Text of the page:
Play 3.2: Increase shared mobility options

Active Transportation Plan

The City just released an update to our Active Transportation Plan!  This document lays out a plan to improve pathways for biking and walking throughout the city with extensive recommendations to ensure Sunnyvale residents of all ages abilities can choose healthy and safe modes of travel.  

More information about the plan process is available on on the City of Sunnyvale website and download the full plan to learn about all the changes coming to our shared streets.

Play 3.2: Increase shared mobility options

Expanding transportation options

Improved frequency, route offerings and quality of local public transportation is expected to increase ridership and reduce the number of cars on the road.  Increased access to bicycles and scooters without having to purchase, maintain, or store them; may increase the likelihood of residents avoiding cars for short trips.

Play 3.2: Increase Shared Mobility Options

Bikeways Build Out

The Sunnyvale 2020 Active Transportation Plan lays out a number of specific new facility improvements to add new classes of bikeways to our streets. At full build out, we would have 155 miles worth of bikeways to support safe cycling throughout the city.

Note that some totals in the chart shrink as some existing classifications will change to higher grades. Data from Active Transportation Plan Table 6.6

Play 3.3: Increase zero-emission vehicles

Transition to Electric Vehicles (EVs)

To support the transition to EVs, the City of Sunnyvale must prepare and plan for infrastructure accordingly. This includes working with community groups to create an EV awareness and education program to accelerate EV adoption, as well as electrifying the municipal fleet.

Play 3.3: Increase zero-emission vehicles

ZEV Targets

We've set targets to increase the share of zero emissions vehicles to 20% by 2030 and 75% by 2050. As of 2019, we've only reached 3.5% of vehicles. Hitting our 2030 target will be a challenge but the future of mobility is changing quickly and we will be stepping up to support this effort with the following Moves

  • Move 3.J - Develop a Community Electric Vehicle Readiness and Infrastructure Plan
  • Move 3.K - Promote and seek incentives for community adoption of electric vehicles
  • Move 3.L - Electrify Municipal Fleet as vehicles are replaced and continue to seek incentives for electric vehicles and charging infrastructure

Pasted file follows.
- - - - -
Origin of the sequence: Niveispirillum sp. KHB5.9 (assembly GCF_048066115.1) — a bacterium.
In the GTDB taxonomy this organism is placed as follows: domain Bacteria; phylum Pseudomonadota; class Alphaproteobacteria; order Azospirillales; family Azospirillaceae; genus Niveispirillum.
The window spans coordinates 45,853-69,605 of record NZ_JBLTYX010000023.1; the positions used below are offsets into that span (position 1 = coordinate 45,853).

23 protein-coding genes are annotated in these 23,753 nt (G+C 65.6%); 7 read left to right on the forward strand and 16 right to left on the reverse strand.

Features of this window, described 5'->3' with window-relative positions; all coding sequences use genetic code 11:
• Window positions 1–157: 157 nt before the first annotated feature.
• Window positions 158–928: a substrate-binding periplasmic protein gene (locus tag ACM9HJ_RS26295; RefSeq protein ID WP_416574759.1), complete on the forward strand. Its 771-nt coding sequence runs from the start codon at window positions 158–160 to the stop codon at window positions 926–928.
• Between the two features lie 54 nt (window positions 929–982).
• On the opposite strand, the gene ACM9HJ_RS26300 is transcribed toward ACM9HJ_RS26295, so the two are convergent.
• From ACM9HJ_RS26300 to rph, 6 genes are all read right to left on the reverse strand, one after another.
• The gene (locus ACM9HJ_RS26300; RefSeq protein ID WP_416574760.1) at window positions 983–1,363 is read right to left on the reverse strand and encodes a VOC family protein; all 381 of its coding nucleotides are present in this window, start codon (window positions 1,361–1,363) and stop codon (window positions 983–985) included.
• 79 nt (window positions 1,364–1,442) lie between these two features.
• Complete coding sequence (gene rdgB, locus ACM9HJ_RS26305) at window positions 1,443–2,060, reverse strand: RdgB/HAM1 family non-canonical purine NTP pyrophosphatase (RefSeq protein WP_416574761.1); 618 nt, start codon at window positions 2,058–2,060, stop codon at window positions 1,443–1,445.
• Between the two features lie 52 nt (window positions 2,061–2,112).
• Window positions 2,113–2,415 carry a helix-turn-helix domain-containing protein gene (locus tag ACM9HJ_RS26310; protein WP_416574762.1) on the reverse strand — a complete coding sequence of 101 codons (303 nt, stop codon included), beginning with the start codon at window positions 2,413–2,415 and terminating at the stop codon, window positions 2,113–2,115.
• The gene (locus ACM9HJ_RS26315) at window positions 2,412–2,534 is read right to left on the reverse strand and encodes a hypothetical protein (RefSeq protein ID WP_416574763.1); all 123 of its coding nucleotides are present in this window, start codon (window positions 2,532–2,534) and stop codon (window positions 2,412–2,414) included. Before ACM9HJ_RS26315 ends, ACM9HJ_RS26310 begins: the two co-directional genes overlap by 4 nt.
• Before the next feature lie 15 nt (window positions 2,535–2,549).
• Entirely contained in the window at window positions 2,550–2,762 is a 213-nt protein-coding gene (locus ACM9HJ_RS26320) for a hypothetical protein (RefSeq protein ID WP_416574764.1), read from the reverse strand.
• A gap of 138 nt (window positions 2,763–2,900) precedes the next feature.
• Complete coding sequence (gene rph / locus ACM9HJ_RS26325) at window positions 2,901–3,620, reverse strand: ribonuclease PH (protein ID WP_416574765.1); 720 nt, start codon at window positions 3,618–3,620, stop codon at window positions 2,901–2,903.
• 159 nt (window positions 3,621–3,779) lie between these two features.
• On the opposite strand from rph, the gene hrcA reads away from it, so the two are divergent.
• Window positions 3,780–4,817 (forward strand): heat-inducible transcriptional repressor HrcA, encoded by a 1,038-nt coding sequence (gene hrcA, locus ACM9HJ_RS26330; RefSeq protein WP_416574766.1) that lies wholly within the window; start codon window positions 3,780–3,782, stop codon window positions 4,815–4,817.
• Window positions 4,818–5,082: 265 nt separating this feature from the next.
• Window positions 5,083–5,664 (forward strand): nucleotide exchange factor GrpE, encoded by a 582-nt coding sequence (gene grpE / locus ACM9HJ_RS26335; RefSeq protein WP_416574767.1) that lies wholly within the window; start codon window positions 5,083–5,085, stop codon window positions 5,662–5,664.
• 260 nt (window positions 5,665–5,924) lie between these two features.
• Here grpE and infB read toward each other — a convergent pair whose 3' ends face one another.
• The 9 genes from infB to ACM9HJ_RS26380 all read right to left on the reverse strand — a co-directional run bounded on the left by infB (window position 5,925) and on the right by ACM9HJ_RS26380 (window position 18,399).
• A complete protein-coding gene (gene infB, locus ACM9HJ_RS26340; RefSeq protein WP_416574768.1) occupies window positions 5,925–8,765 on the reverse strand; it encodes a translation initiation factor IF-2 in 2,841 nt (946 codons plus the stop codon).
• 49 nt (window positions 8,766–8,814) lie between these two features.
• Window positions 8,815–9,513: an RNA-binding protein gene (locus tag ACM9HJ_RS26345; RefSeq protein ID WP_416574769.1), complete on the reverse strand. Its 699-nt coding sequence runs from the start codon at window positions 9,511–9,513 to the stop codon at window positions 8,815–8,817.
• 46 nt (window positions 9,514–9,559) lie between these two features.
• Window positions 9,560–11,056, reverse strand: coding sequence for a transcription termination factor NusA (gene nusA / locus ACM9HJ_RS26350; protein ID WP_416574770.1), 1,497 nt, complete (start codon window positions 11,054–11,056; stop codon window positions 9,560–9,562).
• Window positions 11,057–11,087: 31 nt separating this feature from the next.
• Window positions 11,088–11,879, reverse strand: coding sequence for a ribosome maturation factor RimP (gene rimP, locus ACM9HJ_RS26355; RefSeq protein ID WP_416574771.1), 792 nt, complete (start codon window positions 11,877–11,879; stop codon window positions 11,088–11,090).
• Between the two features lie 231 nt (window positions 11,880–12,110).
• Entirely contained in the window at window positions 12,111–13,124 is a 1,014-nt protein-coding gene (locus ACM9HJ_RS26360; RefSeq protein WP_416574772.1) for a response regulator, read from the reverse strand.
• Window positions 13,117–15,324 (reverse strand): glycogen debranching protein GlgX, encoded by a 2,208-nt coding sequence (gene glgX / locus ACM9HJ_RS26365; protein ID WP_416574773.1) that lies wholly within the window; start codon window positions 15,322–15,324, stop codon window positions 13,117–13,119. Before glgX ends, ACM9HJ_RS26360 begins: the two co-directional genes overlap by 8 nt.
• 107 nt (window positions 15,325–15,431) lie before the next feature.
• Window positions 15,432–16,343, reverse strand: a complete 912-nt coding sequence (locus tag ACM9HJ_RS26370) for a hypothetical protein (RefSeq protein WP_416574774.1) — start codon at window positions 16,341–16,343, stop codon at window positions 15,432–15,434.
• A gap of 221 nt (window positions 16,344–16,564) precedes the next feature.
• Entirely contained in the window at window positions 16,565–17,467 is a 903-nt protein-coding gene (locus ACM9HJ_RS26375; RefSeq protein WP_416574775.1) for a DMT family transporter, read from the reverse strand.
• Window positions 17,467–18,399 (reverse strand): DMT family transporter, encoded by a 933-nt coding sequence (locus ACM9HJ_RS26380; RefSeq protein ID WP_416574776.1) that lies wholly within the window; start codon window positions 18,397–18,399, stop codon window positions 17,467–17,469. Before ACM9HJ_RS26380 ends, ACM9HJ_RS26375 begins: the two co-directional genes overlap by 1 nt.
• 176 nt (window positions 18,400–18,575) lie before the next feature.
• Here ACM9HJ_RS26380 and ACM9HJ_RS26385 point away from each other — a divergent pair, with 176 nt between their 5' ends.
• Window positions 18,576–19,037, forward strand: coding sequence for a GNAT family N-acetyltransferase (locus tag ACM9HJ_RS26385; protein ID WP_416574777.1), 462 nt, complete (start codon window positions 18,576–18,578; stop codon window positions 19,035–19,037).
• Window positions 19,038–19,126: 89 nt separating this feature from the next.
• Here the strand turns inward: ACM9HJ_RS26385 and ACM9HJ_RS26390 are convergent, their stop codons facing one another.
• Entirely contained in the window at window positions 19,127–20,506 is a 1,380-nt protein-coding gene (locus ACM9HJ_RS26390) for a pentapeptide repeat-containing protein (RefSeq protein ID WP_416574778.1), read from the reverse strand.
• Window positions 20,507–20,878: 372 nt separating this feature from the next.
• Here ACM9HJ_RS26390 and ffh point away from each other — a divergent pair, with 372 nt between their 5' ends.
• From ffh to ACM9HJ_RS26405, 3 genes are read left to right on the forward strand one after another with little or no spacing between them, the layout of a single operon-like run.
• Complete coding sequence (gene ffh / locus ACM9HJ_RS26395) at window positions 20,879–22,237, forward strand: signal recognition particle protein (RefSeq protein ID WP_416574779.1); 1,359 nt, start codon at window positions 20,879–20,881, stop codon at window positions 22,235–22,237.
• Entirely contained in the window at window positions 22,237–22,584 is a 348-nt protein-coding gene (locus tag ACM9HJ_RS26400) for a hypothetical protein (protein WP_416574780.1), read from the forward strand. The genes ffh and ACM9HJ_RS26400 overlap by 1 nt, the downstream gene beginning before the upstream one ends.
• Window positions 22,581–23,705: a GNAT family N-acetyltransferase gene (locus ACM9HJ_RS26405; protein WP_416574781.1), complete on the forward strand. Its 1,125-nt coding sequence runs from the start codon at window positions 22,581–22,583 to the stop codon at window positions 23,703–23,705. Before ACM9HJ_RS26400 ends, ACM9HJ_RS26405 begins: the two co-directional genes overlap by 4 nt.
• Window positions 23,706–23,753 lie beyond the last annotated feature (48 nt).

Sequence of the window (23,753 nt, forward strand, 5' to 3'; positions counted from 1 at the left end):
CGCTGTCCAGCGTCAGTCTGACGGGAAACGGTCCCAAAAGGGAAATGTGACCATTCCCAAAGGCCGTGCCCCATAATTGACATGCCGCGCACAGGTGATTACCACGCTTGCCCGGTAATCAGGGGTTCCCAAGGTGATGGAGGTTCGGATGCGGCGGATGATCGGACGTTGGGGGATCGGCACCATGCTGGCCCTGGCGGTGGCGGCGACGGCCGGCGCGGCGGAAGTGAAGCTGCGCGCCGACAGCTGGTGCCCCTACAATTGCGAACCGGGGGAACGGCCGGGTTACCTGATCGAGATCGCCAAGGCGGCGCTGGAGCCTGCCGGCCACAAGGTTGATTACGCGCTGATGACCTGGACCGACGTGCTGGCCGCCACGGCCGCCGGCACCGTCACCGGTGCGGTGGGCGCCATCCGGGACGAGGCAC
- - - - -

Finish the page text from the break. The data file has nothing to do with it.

Increase Zero-Emission Vehicles

Play 3.3: Increase zero-emission vehicles

How We're Doing

In both 2018 and 2019, there were about 1,000 new Zero Emissions Vehicles registered in Sunnyvale. This raised the share of ZEVs to 3.9%.  The percent of people choosing to drive electric is increasing each year, which is good. We'll need to hit closer to 1,750 ZEVs per year in order to hit our 2030 target. If that rate holds and the total number of fossil fuel vehicles doesn't rise, we'll be on track to meeting the 2050 target as well.

Play 3.3: Increase zero-emission vehicles

How We're Getting There

While there are many vehicles that will need to be updated, the changes are already happening very quickly. This chart illustrates the number of zero emission vehicles registered in Sunnyvale in 2018 and 2019.

These are encouraging signs but not shown on this chart due to scale is 99,722 gasoline fueled vehicles still on the road. This number dropped by 2,400 between 2018 and 2019 and we hope to see steeper declines in the future. 

Be Part of the Solution

Resources for Active and Electric Transport

Gas-powered vehicles are the largest source of emissions in Silicon Valley. Switching to an electric vehicle powered with clean electricity or getting around under your own power by biking or walking is often the single biggest action one can take to protect the planet and doesn’t require sacrificing comfort and is often more fun!

Driving electric saves money! Take charge and lead the way to kick fossil fuels for good!

Take charge and kick fossil fuels for good!
EV Assistant can help you browse and compare cars, discover electric vehicle incentives and savings, and find charging options for home and on the road.

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Plan your journey with this map of bike routes in Sunnyvale.

Sunnyvale Bike Map